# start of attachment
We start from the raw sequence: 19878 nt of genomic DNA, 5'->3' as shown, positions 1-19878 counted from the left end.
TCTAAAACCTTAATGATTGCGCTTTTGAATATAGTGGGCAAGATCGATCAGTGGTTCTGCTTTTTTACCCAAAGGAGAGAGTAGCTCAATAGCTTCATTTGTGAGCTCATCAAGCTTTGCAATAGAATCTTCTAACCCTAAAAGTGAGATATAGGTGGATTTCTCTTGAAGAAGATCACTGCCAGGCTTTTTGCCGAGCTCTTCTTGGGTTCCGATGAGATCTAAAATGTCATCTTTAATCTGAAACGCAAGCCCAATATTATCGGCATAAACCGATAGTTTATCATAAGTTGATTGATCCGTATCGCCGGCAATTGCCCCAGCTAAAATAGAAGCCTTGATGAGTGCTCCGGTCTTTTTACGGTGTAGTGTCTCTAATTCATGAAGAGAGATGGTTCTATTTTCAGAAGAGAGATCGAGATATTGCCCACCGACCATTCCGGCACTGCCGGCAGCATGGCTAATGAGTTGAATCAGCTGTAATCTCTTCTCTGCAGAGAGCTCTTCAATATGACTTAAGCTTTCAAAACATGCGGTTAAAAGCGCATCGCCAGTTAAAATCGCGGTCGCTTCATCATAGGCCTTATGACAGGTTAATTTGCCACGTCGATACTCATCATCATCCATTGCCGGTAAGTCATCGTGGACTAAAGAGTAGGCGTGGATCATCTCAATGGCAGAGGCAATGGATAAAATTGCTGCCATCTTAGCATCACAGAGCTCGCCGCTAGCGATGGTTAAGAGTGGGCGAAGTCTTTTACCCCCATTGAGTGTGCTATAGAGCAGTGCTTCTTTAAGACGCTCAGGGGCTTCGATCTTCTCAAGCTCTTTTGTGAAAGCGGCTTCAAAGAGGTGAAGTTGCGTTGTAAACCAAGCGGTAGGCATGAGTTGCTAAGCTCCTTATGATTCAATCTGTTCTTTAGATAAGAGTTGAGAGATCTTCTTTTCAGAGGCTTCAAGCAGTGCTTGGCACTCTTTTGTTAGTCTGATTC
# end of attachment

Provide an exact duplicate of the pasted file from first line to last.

We start from the raw sequence: 19878 nt of genomic DNA, 5'->3' as shown, positions 1-19878 counted from the left end.
TCTAAAACCTTAATGATTGCGCTTTTGAATATAGTGGGCAAGATCGATCAGTGGTTCTGCTTTTTTACCCAAAGGAGAGAGTAGCTCAATAGCTTCATTTGTGAGCTCATCAAGCTTTGCAATAGAATCTTCTAACCCTAAAAGTGAGATATAGGTGGATTTCTCTTGAAGAAGATCACTGCCAGGCTTTTTGCCGAGCTCTTCTTGGGTTCCGATGAGATCTAAAATGTCATCTTTAATCTGAAACGCAAGCCCAATATTATCGGCATAAACCGATAGTTTATCATAAGTTGATTGATCCGTATCGCCGGCAATTGCCCCAGCTAAAATAGAAGCCTTGATGAGTGCTCCGGTCTTTTTACGGTGTAGTGTCTCTAATTCATGAAGAGAGATGGTTCTATTTTCAGAAGAGAGATCGAGATATTGCCCACCGACCATTCCGGCACTGCCGGCAGCATGGCTAATGAGTTGAATCAGCTGTAATCTCTTCTCTGCAGAGAGCTCTTCAATATGACTTAAGCTTTCAAAACATGCGGTTAAAAGCGCATCGCCAGTTAAAATCGCGGTCGCTTCATCATAGGCCTTATGACAGGTTAATTTGCCACGTCGATACTCATCATCATCCATTGCCGGTAAGTCATCGTGGACTAAAGAGTAGGCGTGGATCATCTCAATGGCAGAGGCAATGGATAAAATTGCTGCCATCTTAGCATCACAGAGCTCGCCGCTAGCGATGGTTAAGAGTGGGCGAAGTCTTTTACCCCCATTGAGTGTGCTATAGAGCAGTGCTTCTTTAAGACGCTCAGGGGCTTCGATCTTCTCAAGCTCTTTTGTGAAAGCGGCTTCAAAGAGGTGAAGTTGCGTTGTAAACCAAGCGGTAGGCATGAGTTGCTAAGCTCCTTATGATTCAATCTGTTCTTTAGATAAGAGTTGAGAGATCTTCTTTTCAGAGGCTTCAAGCAGTGCTTGGCACTCTTTTGTTAGTCTGATTC